New York City to Heat Homes with Food Scraps

The expanded Newton Creek wastewater treatment plant is one of New York City's oddest and most striking attractions. Visible from vantage points in Brooklyn, Queens and Manhattan, tourists flock to see the plant's eight futuristic, stainless steel-clad digester eggs, which process 1.5 million gallons of sludge every day. After breaking down the sludge inside, the digesters produce 3 million cubic feet of gas daily. While 40 percent of that gas heats and maintains the temperature in the digester eggs, any unused gas is cleanly flared off and, for all practical purposes, lost. But that is about to change. Soon, under a new city program, Waste Management, the city's garbage hauler, will deliver re-processed organic food waste collected from 200 public schools, predominately in Brooklyn, to the treatment plant, where it will be mixed in with wastewater sludge to help boost the production of biogas. Then National Grid, the local utility, will convert the methane-rich biogas into clean, pipeline-quality natural gas that will be used to heat homes and businesses across the five boroughs. If the pilot program is a success, food waste would be collected from an additional 200 schools along with 100,000 homes across the city. This new program is geared to reduce the mountains of waste currently shipped to costly out-of-state landfills, while also curbing annual greenhouse gas emissions by 90,000 metric tons. Two articles about the stainless steel used in the project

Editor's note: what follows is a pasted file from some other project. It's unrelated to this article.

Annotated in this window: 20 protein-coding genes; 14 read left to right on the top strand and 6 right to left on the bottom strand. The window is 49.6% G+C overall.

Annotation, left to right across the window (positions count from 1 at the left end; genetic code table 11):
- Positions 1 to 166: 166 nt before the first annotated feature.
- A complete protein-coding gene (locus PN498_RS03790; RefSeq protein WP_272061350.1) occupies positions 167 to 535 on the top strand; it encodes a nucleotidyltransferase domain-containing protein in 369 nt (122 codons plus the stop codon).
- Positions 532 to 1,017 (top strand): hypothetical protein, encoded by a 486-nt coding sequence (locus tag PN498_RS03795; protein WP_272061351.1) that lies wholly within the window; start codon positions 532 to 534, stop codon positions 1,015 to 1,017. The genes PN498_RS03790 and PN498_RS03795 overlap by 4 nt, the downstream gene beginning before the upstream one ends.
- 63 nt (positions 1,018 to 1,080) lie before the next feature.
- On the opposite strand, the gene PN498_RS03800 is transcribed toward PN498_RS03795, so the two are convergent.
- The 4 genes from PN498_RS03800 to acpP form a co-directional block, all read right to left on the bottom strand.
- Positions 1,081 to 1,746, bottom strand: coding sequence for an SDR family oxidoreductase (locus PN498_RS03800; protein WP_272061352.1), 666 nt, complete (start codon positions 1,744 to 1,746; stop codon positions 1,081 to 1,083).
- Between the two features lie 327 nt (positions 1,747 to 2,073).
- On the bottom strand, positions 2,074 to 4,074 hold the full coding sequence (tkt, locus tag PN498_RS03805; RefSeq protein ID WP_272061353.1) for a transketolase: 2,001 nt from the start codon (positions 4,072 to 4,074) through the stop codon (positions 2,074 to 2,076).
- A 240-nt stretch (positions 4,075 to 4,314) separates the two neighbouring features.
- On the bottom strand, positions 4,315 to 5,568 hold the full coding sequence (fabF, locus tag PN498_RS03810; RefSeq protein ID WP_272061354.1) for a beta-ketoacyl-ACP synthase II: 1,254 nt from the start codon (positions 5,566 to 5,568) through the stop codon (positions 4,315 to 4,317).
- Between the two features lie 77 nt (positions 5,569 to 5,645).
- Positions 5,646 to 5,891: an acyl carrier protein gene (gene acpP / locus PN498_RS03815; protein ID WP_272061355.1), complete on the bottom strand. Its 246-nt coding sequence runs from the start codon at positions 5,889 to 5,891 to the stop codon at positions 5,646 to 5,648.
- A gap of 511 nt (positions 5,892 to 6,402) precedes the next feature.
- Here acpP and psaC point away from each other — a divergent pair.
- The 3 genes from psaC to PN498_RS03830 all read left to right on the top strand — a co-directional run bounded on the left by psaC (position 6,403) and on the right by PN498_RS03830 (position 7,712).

Is biogas production the future of waste treatment?